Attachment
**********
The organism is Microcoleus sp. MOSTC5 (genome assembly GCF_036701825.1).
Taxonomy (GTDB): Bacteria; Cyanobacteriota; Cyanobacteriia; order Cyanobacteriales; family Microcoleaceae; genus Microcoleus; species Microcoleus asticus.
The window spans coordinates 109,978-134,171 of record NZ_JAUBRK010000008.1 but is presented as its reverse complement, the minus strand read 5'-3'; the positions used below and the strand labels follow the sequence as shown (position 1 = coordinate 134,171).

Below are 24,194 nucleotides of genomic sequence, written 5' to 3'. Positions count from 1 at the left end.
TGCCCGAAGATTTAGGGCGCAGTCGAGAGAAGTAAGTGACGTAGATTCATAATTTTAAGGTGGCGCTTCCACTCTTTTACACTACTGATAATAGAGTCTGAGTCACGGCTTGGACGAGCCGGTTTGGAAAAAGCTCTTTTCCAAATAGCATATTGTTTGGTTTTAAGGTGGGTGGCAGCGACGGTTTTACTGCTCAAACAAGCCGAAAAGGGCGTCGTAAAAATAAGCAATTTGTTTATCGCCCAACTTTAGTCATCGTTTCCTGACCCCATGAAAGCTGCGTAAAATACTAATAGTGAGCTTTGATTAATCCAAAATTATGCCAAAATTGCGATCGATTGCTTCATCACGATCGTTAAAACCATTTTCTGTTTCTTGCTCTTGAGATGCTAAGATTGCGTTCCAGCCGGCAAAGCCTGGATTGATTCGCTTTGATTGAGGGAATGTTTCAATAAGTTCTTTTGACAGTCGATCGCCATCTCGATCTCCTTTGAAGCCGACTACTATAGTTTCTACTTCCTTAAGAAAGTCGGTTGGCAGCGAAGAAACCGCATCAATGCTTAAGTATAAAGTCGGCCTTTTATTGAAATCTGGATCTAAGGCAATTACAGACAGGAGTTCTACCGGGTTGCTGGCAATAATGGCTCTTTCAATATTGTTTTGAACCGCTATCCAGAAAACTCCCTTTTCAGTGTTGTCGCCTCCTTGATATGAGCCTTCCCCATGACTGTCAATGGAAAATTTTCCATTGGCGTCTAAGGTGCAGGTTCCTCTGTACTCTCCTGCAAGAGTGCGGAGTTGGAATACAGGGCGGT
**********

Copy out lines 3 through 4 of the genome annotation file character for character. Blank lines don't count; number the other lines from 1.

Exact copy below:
The window spans coordinates 109,978-134,171 of record NZ_JAUBRK010000008.1 but is presented as its reverse complement, the minus strand read 5'-3'; the positions used below and the strand labels follow the sequence as shown (position 1 = coordinate 134,171).

Below are 24,194 nucleotides of genomic sequence, written 5' to 3'. Positions count from 1 at the left end.